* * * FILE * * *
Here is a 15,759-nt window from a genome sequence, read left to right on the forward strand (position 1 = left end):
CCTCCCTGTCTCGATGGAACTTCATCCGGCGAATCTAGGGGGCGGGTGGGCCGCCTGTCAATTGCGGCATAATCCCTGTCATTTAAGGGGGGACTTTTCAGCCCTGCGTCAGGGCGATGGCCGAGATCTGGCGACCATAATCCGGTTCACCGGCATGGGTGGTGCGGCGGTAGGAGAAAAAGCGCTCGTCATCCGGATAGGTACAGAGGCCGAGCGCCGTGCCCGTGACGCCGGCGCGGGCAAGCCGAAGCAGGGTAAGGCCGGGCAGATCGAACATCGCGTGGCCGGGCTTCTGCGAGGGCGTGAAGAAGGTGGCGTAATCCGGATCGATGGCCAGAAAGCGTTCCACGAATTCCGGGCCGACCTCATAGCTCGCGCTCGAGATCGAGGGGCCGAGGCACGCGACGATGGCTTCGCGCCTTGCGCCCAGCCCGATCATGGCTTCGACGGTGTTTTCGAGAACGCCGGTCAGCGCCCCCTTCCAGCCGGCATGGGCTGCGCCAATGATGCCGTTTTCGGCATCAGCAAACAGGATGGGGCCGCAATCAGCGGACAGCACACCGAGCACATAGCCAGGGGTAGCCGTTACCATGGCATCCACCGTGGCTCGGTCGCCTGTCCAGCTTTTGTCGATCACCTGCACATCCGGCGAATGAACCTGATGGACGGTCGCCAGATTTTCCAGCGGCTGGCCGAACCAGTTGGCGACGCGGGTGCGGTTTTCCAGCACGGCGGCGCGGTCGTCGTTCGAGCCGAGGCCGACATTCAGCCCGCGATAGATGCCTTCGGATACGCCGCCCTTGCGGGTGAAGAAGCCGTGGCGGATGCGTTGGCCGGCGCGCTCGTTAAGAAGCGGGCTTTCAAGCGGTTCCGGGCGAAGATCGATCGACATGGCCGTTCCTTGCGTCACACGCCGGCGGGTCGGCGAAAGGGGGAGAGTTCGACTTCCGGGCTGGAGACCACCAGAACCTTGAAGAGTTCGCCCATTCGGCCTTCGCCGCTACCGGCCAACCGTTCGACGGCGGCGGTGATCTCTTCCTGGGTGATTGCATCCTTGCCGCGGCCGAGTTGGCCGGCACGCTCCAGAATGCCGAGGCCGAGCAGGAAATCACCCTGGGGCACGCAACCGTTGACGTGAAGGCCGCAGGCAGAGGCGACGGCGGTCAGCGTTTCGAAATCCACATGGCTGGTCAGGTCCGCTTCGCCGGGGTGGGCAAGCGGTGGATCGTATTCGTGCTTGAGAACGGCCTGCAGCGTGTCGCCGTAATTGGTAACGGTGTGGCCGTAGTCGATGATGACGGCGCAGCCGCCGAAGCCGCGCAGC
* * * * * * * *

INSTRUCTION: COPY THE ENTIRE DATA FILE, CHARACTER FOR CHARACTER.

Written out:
Here is a 15,759-nt window from a genome sequence, read left to right on the forward strand (position 1 = left end):
CCTCCCTGTCTCGATGGAACTTCATCCGGCGAATCTAGGGGGCGGGTGGGCCGCCTGTCAATTGCGGCATAATCCCTGTCATTTAAGGGGGGACTTTTCAGCCCTGCGTCAGGGCGATGGCCGAGATCTGGCGACCATAATCCGGTTCACCGGCATGGGTGGTGCGGCGGTAGGAGAAAAAGCGCTCGTCATCCGGATAGGTACAGAGGCCGAGCGCCGTGCCCGTGACGCCGGCGCGGGCAAGCCGAAGCAGGGTAAGGCCGGGCAGATCGAACATCGCGTGGCCGGGCTTCTGCGAGGGCGTGAAGAAGGTGGCGTAATCCGGATCGATGGCCAGAAAGCGTTCCACGAATTCCGGGCCGACCTCATAGCTCGCGCTCGAGATCGAGGGGCCGAGGCACGCGACGATGGCTTCGCGCCTTGCGCCCAGCCCGATCATGGCTTCGACGGTGTTTTCGAGAACGCCGGTCAGCGCCCCCTTCCAGCCGGCATGGGCTGCGCCAATGATGCCGTTTTCGGCATCAGCAAACAGGATGGGGCCGCAATCAGCGGACAGCACACCGAGCACATAGCCAGGGGTAGCCGTTACCATGGCATCCACCGTGGCTCGGTCGCCTGTCCAGCTTTTGTCGATCACCTGCACATCCGGCGAATGAACCTGATGGACGGTCGCCAGATTTTCCAGCGGCTGGCCGAACCAGTTGGCGACGCGGGTGCGGTTTTCCAGCACGGCGGCGCGGTCGTCGTTCGAGCCGAGGCCGACATTCAGCCCGCGATAGATGCCTTCGGATACGCCGCCCTTGCGGGTGAAGAAGCCGTGGCGGATGCGTTGGCCGGCGCGCTCGTTAAGAAGCGGGCTTTCAAGCGGTTCCGGGCGAAGATCGATCGACATGGCCGTTCCTTGCGTCACACGCCGGCGGGTCGGCGAAAGGGGGAGAGTTCGACTTCCGGGCTGGAGACCACCAGAACCTTGAAGAGTTCGCCCATTCGGCCTTCGCCGCTACCGGCCAACCGTTCGACGGCGGCGGTGATCTCTTCCTGGGTGATTGCATCCTTGCCGCGGCCGAGTTGGCCGGCACGCTCCAGAATGCCGAGGCCGAGCAGGAAATCACCCTGGGGCACGCAACCGTTGACGTGAAGGCCGCAGGCAGAGGCGACGGCGGTCAGCGTTTCGAAATCCACATGGCTGGTCAGGTCCGCTTCGCCGGGGTGGGCAAGCGGTGGATCGTATTCGTGCTTGAGAACGGCCTGCAGCGTGTCGCCGTAATTGGTAACGGTGTGGCCGTAGTCGATGATGACGGCGCAGCCGCCGAAGCCGCGCAGC